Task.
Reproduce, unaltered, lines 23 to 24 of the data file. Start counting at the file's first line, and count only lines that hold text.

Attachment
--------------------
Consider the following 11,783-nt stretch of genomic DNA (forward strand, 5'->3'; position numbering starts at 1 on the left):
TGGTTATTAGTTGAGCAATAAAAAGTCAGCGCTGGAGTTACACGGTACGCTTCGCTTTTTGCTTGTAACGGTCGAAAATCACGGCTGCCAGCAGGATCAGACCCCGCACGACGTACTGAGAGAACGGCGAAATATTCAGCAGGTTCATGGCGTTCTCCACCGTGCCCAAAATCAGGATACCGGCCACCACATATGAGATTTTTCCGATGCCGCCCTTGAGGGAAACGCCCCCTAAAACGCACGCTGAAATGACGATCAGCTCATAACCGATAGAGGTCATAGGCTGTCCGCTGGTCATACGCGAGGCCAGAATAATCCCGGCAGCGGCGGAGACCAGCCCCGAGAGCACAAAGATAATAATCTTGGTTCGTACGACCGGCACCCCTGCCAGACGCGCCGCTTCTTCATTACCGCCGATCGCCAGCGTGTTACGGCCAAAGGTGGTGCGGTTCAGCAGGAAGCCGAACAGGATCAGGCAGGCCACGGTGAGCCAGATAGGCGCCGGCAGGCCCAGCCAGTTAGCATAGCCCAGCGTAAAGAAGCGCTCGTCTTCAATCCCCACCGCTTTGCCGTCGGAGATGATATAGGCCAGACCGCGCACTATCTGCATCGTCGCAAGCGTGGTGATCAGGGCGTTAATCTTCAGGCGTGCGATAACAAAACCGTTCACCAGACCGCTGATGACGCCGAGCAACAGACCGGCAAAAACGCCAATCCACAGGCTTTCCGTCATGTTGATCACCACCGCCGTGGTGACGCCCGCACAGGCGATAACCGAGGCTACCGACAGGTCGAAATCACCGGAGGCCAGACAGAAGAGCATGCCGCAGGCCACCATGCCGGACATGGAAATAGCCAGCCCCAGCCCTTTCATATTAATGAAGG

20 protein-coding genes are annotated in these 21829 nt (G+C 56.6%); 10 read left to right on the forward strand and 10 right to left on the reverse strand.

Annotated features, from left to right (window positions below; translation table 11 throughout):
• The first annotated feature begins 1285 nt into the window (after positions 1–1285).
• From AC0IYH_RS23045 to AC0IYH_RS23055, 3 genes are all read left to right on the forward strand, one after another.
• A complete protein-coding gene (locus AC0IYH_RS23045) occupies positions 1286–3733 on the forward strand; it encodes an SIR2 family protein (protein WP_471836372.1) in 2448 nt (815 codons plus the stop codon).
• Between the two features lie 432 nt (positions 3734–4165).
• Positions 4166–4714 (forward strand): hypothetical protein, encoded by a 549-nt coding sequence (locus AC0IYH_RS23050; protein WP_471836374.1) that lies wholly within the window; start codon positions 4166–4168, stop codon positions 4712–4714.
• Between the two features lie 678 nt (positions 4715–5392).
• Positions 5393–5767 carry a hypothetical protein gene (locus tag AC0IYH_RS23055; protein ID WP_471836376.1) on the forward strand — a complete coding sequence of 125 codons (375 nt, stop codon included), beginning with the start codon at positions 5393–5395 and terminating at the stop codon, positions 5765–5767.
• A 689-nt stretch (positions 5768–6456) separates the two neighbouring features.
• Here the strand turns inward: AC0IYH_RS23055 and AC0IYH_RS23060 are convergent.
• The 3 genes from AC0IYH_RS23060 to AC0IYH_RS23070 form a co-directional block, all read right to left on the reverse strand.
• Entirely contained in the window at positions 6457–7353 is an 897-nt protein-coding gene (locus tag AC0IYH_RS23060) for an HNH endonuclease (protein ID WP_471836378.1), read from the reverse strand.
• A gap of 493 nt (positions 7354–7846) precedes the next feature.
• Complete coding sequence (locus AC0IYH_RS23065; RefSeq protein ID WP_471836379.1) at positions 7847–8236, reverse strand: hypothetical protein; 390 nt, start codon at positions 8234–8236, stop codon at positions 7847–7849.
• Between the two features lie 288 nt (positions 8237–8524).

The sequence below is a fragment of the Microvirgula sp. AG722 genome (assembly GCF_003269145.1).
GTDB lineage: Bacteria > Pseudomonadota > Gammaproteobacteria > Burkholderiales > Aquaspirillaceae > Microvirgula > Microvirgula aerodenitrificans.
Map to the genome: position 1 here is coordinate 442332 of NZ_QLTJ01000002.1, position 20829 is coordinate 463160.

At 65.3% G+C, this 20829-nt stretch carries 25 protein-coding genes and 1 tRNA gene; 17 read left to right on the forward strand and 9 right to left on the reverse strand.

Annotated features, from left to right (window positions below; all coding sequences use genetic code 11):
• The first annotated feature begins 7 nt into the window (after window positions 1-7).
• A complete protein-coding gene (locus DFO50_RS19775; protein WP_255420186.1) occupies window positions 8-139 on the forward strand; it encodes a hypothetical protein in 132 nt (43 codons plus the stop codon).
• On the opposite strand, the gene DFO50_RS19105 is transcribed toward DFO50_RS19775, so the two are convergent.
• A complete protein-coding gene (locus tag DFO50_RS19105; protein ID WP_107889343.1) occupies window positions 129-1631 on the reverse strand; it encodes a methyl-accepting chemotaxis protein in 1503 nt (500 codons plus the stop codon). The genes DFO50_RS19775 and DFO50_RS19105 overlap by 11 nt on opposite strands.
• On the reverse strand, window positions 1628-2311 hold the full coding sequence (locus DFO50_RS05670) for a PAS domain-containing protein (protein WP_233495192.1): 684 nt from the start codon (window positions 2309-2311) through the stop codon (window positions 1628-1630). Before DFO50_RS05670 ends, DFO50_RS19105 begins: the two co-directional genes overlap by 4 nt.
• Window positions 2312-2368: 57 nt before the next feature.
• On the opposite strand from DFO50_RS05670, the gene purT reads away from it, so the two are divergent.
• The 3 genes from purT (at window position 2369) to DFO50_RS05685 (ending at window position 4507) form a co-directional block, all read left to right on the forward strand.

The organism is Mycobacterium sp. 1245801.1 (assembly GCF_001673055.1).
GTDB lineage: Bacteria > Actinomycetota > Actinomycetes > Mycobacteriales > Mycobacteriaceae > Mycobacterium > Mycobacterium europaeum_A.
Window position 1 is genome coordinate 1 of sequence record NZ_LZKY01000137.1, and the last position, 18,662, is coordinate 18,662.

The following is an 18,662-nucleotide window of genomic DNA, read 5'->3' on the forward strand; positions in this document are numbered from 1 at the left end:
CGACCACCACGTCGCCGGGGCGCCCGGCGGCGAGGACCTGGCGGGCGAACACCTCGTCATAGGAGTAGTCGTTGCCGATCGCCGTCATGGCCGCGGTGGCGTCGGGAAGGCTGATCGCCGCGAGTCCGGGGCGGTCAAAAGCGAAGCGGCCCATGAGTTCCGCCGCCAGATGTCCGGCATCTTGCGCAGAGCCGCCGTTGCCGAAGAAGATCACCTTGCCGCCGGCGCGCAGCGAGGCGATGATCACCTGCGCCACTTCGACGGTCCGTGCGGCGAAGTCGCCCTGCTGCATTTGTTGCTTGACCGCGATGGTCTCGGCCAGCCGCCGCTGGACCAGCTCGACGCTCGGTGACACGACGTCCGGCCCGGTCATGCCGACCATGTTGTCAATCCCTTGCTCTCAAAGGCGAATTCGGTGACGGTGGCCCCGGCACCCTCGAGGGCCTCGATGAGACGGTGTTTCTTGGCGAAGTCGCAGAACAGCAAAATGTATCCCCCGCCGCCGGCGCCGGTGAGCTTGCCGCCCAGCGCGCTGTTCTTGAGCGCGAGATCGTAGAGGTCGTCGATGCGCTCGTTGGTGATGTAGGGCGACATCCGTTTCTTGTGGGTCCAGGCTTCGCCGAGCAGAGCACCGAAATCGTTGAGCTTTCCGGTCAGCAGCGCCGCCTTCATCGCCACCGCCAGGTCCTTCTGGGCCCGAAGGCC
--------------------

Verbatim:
Annotated features, from left to right (window positions below; all coding sequences use genetic code 11):
• The first annotated feature begins 7 nt into the window (after window positions 1-7).